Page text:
Google Keep for Research
Vicki Davis recently posted a couple of excellent tutorials on using Google Keep to take notes and keep track of your research, especially if you're a Google App school. I know I find it useful to grab info, tag it and quickly flip it into a Google Doc.
Check out Vicki's tutorial below and read more about it, get an additional video with EdPuzzle embeds on Vicki's blog.
Math in Google Chrome
The other day a friend asked me how to put superscripts and subscripts into a Google Sheet. I had never done this on sheets- just on docs and kind of assumed that it would work the same way. It doesn't. And to be honest, I looked and looked and did not find a way to make it work. Using unicode did not work- it put the superscript in, but sheets read it as text- not a number; and the same with copying and pasting from a doc- looks good, but reads as text, formulas do not work. So- if you know how to do this- please share and put it in the comments!
Luckily there are some amazing teachers in my PLN who have shared great ideas of ways to use Google Chrome to help teach math and to help kids show what they know. Miguel Guhlin down in Texas, wrote a great blog post the other day- laying out eight tools/extensions you can use to enhance your math instruction. You can read more about it here.
I do want to highlight 2 of these extensions- Equatio and Desmos. Equatio, from texthelp has been flying of late. So many improvements! Those of you who struggled to get LAtex to work properly, and have tried every tool in the book to get math equations to work on a computer, check out Equatio. You may be pleasantly surprised.
Desmos is so much more than a graphing calculator. A teacher at a workshop I attended this summer did a demo and I was amazed. Not a math-oriented person myself, it was easy to see that this tool has come a long way and has a lot to offer teachers of all grades. Check out some of the ideas here.
What works? Where do you find it? How do you document it?
As we all know, one size does not fit all. Just as in the classroom, the professional development teachers need must be personalized, individualized, relevant to their work, timely, etc. So how do you find this elusive PD? I tend to look online and access my PLN. Over the years I have used Twitter (since March 2008), Ning, Classroom 2.O, Google +, edweb and oh so many other online spaces. Some have lasted, others have gone the way of Plurk and Second Life. If I had to choose one space that is amazing- it has to be Twitter. I can get more ideas, and resources from my Twitter network in one evening than I could use in a year. This, of course does depend on your network. A really good network can be a godsend when you need ideas, how-tos, etc. One really good thing that has happened over the last few years, is that you no longer have to find the thousand wonderful resource people in your field- just pop in on a few edu chats and lurk. The very best way I know to do this- without getting overwhelmed by the speed of the tweets flying by is Participate. Tweetdeck is another choice, but can sometimes get a little wonky. I love that even if I miss my favorite chats- it collects all the links and resources shared and I can peruse them later. Check out what is on offer here. On just about any day, you can find anywhere from 15 to 60 edu chats- from all disciplines, from various geographic areas, for all teachers PreK- higher ed. Jerry Blumengarten, Cybraryman has a calendar of all the chats that you can add to have them all at hand.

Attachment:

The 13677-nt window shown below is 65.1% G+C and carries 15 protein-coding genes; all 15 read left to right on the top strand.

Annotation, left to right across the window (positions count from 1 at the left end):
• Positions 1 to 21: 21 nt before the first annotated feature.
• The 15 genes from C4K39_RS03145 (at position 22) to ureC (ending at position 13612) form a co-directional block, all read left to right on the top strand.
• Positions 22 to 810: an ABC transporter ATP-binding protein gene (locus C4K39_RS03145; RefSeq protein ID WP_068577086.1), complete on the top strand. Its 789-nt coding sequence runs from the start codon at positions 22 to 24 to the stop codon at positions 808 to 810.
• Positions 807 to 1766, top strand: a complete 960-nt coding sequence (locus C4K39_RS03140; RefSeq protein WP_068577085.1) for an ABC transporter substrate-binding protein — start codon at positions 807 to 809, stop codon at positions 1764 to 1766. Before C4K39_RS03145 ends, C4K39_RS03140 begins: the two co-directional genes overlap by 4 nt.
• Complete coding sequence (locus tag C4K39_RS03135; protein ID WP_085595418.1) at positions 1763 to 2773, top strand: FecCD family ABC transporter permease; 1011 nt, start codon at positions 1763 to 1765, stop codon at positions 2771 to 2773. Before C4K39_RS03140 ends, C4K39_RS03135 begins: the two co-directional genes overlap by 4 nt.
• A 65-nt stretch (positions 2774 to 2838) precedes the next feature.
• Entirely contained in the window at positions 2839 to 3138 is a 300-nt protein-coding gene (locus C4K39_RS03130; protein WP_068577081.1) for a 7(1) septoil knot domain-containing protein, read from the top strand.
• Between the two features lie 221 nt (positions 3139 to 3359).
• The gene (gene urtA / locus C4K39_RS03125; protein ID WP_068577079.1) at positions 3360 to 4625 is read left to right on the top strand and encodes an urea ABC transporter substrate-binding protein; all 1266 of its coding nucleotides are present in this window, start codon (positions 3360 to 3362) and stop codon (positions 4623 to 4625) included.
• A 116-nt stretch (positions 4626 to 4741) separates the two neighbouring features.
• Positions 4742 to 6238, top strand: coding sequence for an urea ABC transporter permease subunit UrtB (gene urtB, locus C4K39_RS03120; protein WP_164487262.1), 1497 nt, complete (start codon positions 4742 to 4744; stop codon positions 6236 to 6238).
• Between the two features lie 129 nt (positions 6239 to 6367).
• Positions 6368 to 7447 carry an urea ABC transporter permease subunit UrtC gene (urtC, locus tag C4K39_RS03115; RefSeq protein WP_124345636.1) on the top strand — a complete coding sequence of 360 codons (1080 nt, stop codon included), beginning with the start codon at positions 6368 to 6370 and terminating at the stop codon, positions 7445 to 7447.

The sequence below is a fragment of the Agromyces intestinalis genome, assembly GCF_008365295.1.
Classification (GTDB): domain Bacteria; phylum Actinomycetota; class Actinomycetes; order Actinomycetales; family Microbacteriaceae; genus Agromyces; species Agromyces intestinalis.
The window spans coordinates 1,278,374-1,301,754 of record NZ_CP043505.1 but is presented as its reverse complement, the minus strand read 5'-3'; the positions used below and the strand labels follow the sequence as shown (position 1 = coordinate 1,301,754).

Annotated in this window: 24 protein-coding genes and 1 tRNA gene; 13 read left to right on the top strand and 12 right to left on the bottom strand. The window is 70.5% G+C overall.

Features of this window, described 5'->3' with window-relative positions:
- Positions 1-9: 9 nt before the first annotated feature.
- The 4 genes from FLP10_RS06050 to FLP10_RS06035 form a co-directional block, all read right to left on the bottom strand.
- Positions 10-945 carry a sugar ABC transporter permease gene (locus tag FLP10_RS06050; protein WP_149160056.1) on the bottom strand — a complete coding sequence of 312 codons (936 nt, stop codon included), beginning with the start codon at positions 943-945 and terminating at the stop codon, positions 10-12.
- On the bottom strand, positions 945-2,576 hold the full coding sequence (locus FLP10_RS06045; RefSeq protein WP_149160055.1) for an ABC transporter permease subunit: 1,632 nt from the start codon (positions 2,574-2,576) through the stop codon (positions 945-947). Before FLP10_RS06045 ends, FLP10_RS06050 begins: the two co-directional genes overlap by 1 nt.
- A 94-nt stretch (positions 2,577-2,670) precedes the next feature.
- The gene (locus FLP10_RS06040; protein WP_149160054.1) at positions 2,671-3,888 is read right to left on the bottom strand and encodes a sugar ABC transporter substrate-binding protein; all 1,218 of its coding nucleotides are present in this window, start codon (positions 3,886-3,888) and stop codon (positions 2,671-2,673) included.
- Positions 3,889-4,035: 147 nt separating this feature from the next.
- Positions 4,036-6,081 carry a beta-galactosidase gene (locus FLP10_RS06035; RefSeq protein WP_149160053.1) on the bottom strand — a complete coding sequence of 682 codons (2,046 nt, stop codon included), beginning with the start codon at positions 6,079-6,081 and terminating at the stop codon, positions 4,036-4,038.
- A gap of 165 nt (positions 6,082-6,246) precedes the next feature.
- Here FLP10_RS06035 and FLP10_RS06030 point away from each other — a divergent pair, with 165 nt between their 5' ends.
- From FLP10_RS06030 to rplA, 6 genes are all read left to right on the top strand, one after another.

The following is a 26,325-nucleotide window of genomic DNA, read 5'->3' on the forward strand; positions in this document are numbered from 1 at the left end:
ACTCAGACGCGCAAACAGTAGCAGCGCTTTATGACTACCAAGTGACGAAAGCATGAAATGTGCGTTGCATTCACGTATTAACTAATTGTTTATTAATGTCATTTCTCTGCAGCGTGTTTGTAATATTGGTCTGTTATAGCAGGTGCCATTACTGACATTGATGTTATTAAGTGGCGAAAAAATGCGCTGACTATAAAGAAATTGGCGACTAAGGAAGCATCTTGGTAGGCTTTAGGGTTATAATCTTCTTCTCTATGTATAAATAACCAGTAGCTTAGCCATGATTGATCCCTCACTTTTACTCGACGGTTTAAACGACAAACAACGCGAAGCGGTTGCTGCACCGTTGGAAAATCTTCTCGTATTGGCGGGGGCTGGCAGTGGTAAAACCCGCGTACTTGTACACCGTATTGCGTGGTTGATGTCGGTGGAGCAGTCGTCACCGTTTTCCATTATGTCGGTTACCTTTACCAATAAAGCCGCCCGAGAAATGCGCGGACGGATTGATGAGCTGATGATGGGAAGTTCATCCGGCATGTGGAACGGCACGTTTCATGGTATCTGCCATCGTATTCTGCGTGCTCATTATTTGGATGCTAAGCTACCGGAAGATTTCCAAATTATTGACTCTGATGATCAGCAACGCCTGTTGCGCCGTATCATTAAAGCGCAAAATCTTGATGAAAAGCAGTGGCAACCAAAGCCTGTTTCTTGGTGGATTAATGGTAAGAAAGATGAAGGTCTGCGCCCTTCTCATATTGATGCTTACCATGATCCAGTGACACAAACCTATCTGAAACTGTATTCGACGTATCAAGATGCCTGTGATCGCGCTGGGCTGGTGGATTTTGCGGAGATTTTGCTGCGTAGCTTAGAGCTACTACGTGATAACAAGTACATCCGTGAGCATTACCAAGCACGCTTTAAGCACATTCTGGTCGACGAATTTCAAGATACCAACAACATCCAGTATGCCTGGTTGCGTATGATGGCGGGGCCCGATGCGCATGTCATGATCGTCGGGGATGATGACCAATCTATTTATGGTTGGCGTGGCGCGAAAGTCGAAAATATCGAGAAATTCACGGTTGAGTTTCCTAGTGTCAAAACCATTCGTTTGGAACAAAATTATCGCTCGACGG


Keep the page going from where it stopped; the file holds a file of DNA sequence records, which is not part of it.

Hate Twitter? Try virtual conferences
I love/hate Twitter. It can be an enormous timesuck- worse than Facebook, which by the way has some excellent PD- BreakoutEdu, Hyperdocs, UpperElementary... are a few of the FB groups that I try to check in on every day.
So, try a virtual conference. These conferences are generally broadcast live as well as being recorded to watch at your leisure. If you like handouts, most have pdfs or slides available afterwards. What are some great virtual conferences?
I'm looking forward to this one from LifeLong Kindergarten at MIT. It starts October 18- and it's free! I took a similar course, maybe 4 years ago and am still in touch with the amazing educators from around the world who joined the class to learn about Scratch and creativity. Learn more here. "LCL is organized as a six-week online course (starting on October 18, 2017), but its real goal is to cultivate an ongoing learning community in support of creative learning around the world. "
Everyday Topics- Short & Focused
Another contender for PD is Simple K12. I had a subscription for years and liked the webinars when I had a chance to watch. They also have a very comprehensive library of archived webinars. You can get PD certificates for live shows and after taking a quiz on the recording. Depending on what you are doing, it can get redundant. It is not free, although sometimes they do offer free days on some topics- ie. this coming Saturday: Amazing FREE Google Basics Training Online Event Saturday, October 14th Starting at 10:00 am ET They also have big "sales" for subscriptions- sometimes half price, or buy one year, get the next for half... etc. Check out the topics, see what appeals.
How do you find your path to PD?
The lists of PD providers seems to be endless. What works for you? Where do you find inspiration? Guidance? Discover new methods to use in class?
Before I hop onto my soapbox, here's a few interesting/fun links to check out.